There are a lot of things demanding your attention at the moment and the start of any course can feel overwhelming, however you can do a lot to make this transition easier, writes Nicky Lambert
Firstly welcome to the family – it’s exciting to greet new student nurses.
Congratulations on your success in getting a place at university, you are aware that the public place trust in us as nurses so remember it is our privilege and responsibility to live up to it. Our governing body is the Nursing, Midwifery Council (NMC) and they issue guidance on professional conduct and expectations, it is wise to read it before you dive headlong into freshers’ week.
Organisation doesn’t come easily for everyone but it’s vital to your success. Get yourself a diary. You‘ll be having lecturers and seminars all over the place and probably working irregular shift patterns. Wherever your learning is taking place you will be expected to be there on time, smiling. Get used to making a note of any important dates like ‘hand-ins’ for assignments, and check the time of any deadlines. I always put a reminder the week before submissions are due so that I don’t get caught out.
Find your course handbooks and read them. They are designed to answer all your questions and it’s important that you understand what is expected of you and how to contact people if you need help – it pays to learn the systems and who does what.
Check your e-footprint. You are a student, but a student aiming for a professional qualification. ‘Google’ yourself and see what comes up. Remember future employers, service users and their carers will be able to see how you are represented on the internet and there is NMC guidance on how to use social networking sites effectively.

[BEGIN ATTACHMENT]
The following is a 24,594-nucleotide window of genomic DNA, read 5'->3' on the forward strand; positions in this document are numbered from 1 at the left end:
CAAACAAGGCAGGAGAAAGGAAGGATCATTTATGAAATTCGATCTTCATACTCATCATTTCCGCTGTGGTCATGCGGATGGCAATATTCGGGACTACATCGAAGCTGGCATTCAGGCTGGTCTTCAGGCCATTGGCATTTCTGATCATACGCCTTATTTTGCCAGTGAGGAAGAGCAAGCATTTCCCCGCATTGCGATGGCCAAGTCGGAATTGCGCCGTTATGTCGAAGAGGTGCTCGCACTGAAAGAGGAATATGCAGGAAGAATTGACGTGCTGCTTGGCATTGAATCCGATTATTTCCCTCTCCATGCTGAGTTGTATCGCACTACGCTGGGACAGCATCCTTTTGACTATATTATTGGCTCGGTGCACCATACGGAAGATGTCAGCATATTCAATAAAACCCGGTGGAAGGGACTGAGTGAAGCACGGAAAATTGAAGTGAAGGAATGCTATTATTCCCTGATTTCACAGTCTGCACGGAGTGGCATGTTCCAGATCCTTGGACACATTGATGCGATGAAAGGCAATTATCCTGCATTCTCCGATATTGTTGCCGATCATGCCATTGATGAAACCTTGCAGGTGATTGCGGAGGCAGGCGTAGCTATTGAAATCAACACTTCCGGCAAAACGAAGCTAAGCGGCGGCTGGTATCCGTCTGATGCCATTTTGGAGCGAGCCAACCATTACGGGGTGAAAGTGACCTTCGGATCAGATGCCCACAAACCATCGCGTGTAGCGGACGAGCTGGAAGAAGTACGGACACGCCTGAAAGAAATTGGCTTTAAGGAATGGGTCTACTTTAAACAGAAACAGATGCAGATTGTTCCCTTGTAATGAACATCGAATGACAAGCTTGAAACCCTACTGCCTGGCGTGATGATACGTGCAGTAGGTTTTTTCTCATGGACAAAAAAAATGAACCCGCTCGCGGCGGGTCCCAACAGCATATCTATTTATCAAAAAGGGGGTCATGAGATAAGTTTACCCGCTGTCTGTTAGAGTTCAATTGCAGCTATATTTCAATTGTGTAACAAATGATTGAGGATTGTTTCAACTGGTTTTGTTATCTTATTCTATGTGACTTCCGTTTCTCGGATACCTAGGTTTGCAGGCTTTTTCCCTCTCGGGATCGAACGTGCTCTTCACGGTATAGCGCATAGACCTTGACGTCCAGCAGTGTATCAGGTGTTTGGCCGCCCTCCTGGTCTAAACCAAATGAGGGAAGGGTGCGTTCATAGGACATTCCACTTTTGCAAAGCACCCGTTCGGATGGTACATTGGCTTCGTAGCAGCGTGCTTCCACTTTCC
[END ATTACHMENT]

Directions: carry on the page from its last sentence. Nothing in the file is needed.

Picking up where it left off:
You don’t need to stop using social media but be aware of potential pitfalls. Nurses are very present on the web, many set up professional Twitter and Facebook accounts so that they can connect to the wider health community. I use my account to listen to service users, get updates from my colleagues, keep informed about research and let others know of improvements in my area. Student Nursing Times (@StudentNT) has an online presence and runs student-specific twitchats every Friday at 1pm (#SNTtwitchat) as do groups like wenurses.co.uk. Your University may have useful links, as will your chosen field, so get involved in your nursing community and be a good ambassador.
Look for ‘helpers’ – search out the people around you who have a passion for nursing and learn from them. Make sure that you are aware of student support teams whether they are there to help you adjust emotionally or support you with your academic development (don’t worry referencing gets easier).
If you have learning needs like dyslexia, or health problems make sure you get support at the start of the course. Don’t wait and don’t be embarrassed.
You are at the start of a journey and you will grow so much as a person and a nurse over the next three years. Make sure you track your progress so that you can celebrate it. Some people make notes in reflective diaries; others write a letter to themselves about their hopes and goals and read them at the end of each year. However you remember this moment, make sure you do because it will help you keep on track when times are difficult and show you how much you have learned.
More than anything though - enjoy yourself.
Nicky Lambert is a lecturer in mental health nursing at University of Middlesex